A pre-cruise package is available for all Belize cruises, including tours of the Xunantunich Mayan ruins, Guanacaste Park, and the unique Belize Zoo which is built right into the jungle allowing animals to live in their own natural habitats. During the cruise, the ship's launch takes passengers to a rookery to view hundreds of frigates and boobies or ride ACCL's glass bottom boat for viewing the Barrier Reef teeming with colorful fish and marine animals.
All Belize cruises are aboard ACCL's 84-passenger Niagara Prince, which features the patented bow ramp and shallow draft allowing passengers to disembark onto exotic beaches and remote areas without the need for docks or jetties.
Small Ship Cruise Line Offers Live
Passengers Can SCUBA Dive In the Ship's Lounge
Passengers cruising the Caribbean can now observe live video of underwater sea life from the ship's lounge. American Canadian Caribbean Line has installed full color underwater exploration cameras on its fleet of small ships.
At night, with special underwater lights, rare tropical fish perform a colorful dance as they dart about. The cruise line features the underwater show on all thirteen Caribbean adventures. Small ship cruising in coastal areas has always offered the unique advantage of getting to exotic, difficult to reach spots. Small ships can maneuver into special areas where coral, fish populations and specific marine artifacts are clearly visible and easily photographed.
The special TV cameras can be submerged up to 150 feet deep, offering spectacular views of what's going on beneath the ship. "Our passengers will be able to see what deep-sea SCUBA divers see," states ACCL Founder and President, Luther H. Blount. "Observers occupy a safe, comfortable and dry seat in the lounge as the large-screen TV monitors the underwater environment live from the camera's eye -- as if they themselves were the SCUBA divers."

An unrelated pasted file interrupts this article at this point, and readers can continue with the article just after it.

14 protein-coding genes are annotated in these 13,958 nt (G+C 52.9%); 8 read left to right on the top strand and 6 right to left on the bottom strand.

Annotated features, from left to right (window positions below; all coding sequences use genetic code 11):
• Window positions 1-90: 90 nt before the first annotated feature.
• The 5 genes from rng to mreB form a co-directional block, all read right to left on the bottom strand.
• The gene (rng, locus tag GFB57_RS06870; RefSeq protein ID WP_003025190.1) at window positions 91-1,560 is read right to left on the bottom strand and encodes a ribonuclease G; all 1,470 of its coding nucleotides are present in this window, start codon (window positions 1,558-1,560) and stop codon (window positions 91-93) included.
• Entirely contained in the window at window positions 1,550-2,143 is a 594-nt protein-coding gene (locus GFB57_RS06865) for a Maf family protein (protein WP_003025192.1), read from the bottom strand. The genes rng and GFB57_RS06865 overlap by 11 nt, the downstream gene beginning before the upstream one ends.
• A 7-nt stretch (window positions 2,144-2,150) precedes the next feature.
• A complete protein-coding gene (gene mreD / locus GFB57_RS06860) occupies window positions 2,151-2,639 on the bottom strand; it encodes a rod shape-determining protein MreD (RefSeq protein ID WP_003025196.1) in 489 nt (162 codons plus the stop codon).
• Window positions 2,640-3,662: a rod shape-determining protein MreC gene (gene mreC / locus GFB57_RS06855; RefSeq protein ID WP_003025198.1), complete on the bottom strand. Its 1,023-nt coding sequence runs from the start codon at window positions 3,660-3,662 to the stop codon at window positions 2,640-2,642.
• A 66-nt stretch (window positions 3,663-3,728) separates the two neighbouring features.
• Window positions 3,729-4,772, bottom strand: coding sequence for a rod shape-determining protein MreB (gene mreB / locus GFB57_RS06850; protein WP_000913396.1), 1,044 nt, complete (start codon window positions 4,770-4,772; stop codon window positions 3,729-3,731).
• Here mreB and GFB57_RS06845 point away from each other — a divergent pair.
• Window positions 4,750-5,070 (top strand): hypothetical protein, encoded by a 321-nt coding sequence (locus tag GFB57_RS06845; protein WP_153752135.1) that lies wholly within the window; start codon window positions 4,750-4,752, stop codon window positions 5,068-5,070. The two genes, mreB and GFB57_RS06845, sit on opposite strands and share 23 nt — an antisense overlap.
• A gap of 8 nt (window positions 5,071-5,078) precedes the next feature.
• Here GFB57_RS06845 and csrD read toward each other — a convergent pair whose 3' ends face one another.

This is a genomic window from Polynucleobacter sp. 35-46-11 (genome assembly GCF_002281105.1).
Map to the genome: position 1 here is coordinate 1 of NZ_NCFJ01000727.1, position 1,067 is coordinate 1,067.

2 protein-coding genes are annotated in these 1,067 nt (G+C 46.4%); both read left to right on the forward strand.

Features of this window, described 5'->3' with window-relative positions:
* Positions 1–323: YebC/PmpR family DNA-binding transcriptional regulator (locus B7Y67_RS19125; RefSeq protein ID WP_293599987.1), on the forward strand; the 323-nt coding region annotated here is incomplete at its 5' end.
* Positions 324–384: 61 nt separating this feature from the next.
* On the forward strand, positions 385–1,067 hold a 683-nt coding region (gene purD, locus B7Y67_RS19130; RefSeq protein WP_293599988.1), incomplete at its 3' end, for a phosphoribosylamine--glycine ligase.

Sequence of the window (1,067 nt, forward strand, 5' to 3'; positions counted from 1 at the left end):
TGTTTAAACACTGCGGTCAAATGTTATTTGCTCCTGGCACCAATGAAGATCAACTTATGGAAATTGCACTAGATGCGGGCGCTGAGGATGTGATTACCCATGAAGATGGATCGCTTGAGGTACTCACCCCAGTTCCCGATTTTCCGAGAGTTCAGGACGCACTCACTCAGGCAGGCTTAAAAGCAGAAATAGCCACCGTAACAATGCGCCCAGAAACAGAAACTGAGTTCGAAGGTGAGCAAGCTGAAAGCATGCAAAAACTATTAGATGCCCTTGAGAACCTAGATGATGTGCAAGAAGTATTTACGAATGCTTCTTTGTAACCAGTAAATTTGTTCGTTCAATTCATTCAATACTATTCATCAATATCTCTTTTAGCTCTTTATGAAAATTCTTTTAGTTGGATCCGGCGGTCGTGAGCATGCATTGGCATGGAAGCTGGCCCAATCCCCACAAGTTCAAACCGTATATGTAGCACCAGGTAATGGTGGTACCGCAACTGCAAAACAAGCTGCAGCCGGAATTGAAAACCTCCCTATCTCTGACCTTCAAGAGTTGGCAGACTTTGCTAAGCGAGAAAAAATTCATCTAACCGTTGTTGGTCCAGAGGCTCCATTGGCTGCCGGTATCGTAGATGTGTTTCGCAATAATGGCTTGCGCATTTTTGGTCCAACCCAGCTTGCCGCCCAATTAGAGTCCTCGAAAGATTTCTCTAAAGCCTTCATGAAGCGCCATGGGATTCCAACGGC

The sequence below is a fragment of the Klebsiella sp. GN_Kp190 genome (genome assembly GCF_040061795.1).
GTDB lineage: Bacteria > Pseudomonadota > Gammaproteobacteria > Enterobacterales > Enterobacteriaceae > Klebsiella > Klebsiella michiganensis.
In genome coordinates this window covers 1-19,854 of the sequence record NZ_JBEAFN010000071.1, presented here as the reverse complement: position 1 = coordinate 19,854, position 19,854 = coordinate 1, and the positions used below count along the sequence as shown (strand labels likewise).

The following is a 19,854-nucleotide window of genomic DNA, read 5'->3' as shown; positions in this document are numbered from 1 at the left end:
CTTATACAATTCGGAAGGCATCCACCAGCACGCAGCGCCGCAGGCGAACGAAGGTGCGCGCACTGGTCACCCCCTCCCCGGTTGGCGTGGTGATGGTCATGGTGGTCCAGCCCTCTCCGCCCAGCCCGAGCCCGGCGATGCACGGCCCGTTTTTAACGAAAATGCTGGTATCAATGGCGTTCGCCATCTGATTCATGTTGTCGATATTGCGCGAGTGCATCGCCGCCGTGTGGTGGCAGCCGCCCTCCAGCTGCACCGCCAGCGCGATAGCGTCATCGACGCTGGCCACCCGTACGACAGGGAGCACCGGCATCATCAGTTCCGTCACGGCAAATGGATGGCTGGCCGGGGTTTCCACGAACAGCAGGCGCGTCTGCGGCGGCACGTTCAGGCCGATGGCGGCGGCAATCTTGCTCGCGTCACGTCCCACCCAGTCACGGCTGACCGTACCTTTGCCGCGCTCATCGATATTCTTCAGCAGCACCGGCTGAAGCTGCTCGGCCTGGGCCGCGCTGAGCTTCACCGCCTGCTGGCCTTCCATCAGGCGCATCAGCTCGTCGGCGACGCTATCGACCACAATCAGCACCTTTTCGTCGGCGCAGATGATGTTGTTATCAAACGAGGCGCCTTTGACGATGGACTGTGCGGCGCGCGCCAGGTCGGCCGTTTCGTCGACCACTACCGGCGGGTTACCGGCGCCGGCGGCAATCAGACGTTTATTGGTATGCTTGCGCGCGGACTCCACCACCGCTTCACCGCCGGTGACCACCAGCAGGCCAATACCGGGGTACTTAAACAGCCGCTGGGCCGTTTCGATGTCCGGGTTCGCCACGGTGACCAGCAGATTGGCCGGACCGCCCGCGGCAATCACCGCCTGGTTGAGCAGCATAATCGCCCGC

"It's going to be an education and an adventure," promises Capt. Blount. "We are proud to be using cameras developed by J.W. Fishers, a leader in underwater exploration equipment." Fishers technology is credited with discovery of pirate treasure as well as aid to law enforcement. Most recently, similar technology has received much attention with the Titanic explorations.
"The entire underwater world is there for us to capture. Lights on the stern have always attracted fish. Now, we will be able to see them up close." says Blount. For daytime use, the ship can pass slowly over a coral bank or an old hulk or even maneuver into a school of fish. ACCL cruising now offers a changing underwater panorama via the camera's many angles.
"This unique underwater perspective of the ocean is available exclusively on ACCL ships," says Capt. Blount. "We believe we are the first cruise line to offer this." This winter season, thirteen cruises will bring passengers to clear water Caribbean spots. Observation cruises include world famous Belize Barrier Reef and similar reefs surrounding Bonaire, Bahamas and the Virgin Islands.
ACCL's fleet is the newest in the industry, featuring three small cruise ships, which carry no more than 100 passengers. The lounge on ACCL ships is designed to accommodate all passengers at once, thus providing a good view of the large-screen TV from any seat.
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Revised: April 29, 2002